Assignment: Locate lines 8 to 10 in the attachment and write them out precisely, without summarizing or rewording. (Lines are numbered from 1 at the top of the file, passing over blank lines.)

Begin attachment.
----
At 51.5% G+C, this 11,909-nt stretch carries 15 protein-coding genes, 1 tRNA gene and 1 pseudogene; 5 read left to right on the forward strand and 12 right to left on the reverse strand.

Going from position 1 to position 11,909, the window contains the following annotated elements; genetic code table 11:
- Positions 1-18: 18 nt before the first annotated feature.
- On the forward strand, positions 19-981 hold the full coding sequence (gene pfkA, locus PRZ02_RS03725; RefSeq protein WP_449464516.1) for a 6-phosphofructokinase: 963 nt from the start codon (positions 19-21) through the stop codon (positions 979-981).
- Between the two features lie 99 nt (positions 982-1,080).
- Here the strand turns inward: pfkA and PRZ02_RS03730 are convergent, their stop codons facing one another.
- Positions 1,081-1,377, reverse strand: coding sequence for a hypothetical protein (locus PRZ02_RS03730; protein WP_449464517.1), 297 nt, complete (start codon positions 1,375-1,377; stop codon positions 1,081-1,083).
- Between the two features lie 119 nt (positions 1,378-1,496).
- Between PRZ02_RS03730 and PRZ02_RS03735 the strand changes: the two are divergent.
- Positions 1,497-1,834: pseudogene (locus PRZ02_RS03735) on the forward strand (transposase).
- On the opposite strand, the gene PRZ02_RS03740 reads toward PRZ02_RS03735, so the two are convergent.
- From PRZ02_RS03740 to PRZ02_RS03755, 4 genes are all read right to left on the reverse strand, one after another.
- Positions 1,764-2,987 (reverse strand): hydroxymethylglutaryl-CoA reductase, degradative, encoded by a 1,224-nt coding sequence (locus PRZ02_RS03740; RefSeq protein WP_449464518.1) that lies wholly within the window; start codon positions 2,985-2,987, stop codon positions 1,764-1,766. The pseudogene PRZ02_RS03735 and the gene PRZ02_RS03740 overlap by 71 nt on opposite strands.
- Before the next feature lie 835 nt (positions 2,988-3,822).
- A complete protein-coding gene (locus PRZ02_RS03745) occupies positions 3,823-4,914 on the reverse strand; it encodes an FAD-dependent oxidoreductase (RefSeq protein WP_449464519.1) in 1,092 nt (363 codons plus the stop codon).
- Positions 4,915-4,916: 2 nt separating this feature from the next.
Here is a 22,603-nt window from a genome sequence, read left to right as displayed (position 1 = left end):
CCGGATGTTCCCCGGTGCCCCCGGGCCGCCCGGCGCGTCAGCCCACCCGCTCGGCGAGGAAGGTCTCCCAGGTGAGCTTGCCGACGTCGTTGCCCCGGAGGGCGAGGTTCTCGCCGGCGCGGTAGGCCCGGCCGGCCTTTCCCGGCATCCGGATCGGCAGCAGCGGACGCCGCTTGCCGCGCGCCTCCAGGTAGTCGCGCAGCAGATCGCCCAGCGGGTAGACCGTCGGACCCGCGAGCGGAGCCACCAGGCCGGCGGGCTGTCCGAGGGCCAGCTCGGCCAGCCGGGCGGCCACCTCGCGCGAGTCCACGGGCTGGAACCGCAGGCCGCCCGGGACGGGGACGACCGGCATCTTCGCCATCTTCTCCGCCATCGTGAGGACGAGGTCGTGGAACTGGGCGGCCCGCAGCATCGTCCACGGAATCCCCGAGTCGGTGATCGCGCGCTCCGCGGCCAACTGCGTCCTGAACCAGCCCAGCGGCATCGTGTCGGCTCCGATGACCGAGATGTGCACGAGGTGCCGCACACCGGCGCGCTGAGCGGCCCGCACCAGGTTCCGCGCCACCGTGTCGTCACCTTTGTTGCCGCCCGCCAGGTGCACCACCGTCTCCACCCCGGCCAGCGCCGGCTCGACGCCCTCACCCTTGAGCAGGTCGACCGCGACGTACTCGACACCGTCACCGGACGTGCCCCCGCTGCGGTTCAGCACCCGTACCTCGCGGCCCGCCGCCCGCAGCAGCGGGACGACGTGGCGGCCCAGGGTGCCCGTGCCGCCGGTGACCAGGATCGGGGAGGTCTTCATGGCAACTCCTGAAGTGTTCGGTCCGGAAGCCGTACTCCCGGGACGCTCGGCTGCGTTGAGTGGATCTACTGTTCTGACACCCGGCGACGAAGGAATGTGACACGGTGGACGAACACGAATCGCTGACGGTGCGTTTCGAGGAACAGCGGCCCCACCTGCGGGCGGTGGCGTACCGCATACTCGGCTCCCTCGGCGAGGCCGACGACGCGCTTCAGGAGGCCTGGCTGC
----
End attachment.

- Between the two features lie 119 nt (positions 1,378-1,496).
- Between PRZ02_RS03730 and PRZ02_RS03735 the strand changes: the two are divergent.
- Positions 1,497-1,834: pseudogene (locus PRZ02_RS03735) on the forward strand (transposase).